In the decade 1986 to 1996, before any substantial effect from the speed camera and associated polices could take effect, deaths per year fell by 33% or by 4% annually. In comparison, the decline in the decade 1997 to 2007 was only 18% or 2% annually. The implication is that we would have had some 500 fewer deaths in 2007 than actually occurred had nothing been done. That has arisen despite the cameras being supported by tens of thousands of speed humps and endless traffic management schemes busily causing congestion where none need exist.

Strangely the same trend is not mirrored by the reported KSI casualties. There the previous established decline has continued, albeit at a slightly lower rate. That has reduced the ratio of KSI casualties to fatalities by 25%. We ask, how can that possibly happen except by under-reporting serious casualties compared with the past (an option that scarcely exists for fatalities)?

In any event, if present trends continue to 2010 then the Government will crow that its target of reducing KSI casualties by 40% (compared with the average for 1994 to 1998) has been met. However, (a) a 40% reduction also arose during the corresponding periods ending in 1996 and 2000, both of which are prior to the surge in camera installation and speed humps and (b) deaths will have declined by only 22%.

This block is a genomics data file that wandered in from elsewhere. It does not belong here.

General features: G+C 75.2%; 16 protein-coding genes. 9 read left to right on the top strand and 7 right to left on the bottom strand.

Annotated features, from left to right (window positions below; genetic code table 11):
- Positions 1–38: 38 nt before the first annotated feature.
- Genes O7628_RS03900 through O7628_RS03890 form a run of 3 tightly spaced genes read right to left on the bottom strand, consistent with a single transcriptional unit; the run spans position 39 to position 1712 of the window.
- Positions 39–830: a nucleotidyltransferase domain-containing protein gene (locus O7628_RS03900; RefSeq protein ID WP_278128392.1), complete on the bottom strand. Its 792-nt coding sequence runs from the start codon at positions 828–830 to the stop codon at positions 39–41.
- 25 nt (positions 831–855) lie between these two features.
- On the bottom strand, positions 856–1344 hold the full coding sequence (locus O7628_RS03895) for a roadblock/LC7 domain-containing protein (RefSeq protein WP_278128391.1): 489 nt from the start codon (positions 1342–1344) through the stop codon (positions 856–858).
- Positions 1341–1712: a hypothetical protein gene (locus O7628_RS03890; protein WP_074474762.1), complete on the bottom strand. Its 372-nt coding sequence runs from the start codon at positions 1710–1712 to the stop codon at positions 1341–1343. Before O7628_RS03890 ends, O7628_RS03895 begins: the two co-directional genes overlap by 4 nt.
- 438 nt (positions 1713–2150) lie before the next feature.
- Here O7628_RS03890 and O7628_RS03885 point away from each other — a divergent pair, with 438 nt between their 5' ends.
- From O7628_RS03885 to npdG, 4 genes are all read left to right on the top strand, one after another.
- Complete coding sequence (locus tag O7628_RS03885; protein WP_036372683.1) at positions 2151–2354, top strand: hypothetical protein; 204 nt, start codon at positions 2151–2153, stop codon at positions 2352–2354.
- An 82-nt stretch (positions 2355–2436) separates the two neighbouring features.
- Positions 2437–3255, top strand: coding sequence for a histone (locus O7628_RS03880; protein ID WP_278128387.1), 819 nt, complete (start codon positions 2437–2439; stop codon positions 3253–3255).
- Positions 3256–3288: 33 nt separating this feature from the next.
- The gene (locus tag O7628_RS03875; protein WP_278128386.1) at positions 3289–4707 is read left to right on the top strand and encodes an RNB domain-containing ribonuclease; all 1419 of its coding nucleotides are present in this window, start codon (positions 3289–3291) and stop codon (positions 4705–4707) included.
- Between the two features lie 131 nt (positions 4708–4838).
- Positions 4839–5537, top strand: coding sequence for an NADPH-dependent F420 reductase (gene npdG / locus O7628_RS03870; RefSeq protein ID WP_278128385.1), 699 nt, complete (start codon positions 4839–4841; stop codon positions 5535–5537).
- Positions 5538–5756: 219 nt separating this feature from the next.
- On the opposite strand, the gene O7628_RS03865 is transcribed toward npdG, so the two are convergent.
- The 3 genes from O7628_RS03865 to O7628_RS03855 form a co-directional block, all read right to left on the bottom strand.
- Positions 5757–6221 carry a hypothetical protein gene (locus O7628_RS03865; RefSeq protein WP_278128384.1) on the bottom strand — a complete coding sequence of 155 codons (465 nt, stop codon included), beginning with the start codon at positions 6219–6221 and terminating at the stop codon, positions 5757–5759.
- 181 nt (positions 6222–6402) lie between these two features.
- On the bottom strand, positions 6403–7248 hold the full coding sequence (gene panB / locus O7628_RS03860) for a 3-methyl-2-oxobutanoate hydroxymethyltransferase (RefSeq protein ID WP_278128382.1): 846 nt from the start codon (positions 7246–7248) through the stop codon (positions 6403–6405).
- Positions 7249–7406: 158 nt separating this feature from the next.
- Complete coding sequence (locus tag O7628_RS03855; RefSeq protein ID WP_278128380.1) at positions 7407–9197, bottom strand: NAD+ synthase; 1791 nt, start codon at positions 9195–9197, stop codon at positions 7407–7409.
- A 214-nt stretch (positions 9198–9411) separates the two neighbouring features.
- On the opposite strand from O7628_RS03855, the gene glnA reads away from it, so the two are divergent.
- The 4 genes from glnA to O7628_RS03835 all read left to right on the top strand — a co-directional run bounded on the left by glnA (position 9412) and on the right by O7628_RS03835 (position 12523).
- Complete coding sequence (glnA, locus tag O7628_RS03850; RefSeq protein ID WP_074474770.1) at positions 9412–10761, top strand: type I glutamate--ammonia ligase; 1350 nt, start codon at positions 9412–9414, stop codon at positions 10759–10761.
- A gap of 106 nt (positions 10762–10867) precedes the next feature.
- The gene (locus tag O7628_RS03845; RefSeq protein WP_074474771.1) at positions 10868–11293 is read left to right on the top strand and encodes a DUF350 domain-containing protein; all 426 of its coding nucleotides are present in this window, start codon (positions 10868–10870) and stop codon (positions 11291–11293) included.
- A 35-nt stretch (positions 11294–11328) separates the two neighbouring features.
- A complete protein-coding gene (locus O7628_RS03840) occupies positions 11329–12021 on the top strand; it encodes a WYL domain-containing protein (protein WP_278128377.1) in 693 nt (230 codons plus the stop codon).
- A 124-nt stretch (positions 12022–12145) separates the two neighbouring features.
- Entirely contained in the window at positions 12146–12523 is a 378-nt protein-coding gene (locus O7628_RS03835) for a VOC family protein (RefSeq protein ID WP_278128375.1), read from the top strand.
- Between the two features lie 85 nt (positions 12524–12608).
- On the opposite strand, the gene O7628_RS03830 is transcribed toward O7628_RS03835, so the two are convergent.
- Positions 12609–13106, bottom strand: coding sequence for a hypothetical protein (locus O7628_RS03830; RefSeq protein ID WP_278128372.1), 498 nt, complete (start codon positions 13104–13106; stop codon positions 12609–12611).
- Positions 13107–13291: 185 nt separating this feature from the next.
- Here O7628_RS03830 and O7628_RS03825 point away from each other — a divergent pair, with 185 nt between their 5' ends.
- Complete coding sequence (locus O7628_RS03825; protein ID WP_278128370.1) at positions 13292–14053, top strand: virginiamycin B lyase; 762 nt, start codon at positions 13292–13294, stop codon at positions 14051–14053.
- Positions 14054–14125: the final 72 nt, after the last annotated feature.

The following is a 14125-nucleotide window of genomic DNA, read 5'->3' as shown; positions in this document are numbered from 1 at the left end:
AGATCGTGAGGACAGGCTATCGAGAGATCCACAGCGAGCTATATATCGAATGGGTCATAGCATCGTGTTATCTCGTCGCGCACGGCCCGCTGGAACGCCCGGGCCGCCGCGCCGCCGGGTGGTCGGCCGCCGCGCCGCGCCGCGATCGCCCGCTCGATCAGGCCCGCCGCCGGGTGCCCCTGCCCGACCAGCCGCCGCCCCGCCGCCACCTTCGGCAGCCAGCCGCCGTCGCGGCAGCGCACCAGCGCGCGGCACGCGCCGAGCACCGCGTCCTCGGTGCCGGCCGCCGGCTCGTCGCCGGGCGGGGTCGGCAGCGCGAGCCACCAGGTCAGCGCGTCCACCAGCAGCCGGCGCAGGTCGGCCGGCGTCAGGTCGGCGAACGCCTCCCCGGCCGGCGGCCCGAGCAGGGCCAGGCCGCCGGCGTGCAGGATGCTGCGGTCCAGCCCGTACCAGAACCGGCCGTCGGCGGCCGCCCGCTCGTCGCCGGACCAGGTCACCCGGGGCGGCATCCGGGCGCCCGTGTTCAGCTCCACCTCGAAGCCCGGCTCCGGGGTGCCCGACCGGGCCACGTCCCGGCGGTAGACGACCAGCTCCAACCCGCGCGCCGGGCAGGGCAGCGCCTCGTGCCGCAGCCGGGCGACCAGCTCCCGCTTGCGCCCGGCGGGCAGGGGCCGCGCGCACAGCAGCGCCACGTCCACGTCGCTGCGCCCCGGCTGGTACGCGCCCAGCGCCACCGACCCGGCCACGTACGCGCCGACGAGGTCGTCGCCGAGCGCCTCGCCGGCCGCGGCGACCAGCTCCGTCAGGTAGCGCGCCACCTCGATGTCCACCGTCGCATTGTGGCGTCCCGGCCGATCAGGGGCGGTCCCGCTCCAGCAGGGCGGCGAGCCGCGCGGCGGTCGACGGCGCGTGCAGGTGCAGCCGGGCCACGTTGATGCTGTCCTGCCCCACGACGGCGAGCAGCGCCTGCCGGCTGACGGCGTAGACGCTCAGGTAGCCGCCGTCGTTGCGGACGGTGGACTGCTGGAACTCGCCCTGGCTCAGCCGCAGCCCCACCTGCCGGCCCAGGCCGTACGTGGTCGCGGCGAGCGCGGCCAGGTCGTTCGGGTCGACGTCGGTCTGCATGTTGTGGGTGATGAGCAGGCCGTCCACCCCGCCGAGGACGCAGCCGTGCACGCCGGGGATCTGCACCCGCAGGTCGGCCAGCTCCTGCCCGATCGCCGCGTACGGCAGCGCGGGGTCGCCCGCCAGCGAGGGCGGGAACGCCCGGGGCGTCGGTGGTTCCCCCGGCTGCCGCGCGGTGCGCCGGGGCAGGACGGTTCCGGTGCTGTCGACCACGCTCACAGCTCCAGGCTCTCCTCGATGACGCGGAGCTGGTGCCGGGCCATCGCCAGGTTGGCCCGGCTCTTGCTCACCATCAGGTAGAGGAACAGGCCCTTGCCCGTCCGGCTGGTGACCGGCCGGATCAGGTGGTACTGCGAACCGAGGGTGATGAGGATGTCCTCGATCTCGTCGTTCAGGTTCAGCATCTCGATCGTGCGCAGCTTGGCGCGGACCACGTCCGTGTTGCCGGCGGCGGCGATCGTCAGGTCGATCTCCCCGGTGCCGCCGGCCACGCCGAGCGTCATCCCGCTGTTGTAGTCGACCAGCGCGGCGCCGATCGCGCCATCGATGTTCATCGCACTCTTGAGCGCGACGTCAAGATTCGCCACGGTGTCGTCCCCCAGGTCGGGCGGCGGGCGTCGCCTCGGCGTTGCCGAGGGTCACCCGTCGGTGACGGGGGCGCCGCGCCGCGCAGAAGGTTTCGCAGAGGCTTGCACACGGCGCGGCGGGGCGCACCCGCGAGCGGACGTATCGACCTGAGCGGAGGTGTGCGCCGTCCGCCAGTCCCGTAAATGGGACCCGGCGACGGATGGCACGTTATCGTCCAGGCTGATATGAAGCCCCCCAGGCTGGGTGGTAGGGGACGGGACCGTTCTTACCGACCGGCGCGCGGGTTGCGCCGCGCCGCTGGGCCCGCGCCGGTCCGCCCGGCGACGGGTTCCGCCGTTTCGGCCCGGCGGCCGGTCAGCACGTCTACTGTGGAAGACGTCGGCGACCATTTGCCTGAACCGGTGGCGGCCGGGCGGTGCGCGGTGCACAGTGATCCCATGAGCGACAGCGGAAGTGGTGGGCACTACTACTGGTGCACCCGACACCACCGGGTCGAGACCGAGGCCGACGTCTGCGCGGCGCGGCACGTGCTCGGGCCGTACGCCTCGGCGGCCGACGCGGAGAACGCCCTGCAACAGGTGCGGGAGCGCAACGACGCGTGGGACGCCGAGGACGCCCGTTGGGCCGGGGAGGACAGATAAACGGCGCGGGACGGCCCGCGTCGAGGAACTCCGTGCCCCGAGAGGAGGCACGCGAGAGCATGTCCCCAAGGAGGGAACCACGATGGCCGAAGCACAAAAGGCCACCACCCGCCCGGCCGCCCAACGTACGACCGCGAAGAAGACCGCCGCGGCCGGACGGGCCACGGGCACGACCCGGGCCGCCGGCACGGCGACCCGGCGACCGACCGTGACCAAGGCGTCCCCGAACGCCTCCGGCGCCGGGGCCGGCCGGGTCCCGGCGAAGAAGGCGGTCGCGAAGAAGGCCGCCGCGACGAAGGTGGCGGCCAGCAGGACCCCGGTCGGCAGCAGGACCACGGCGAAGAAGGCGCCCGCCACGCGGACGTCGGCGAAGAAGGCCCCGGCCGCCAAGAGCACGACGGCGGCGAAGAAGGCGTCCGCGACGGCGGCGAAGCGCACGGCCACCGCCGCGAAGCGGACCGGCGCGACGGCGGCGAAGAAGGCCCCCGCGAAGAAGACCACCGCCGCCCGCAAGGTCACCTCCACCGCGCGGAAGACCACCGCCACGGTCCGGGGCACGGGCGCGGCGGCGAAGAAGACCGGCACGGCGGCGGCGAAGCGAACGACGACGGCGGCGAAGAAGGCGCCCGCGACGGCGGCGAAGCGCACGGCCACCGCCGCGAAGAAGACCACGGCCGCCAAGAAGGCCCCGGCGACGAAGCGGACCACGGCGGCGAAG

Not only do we appear to have a dreadful outcome in terms of lives saved but it is reasonable to doubt that the reported saving in KSI is real.

That has been at the cost of prosecuting millions of people, most of whom were, by any reasonable measure, driving sensibly. Furthermore, tens of thousands have lost their licenses and many will have lost their jobs (or continued to drive - illegally and uninsured). Not surprisingly, this punitive approach has undermined respect for the police and for the other authorities.

Against that background we plea for an end to this finger wagging in favour of education designed to develop a mature and deferential driving population. After all, give responsibility and people will behave responsibly but treat people like idiots and they will behave like idiots.

Paul Withrington (Director)


A DOUBLE BRAIN HERNIA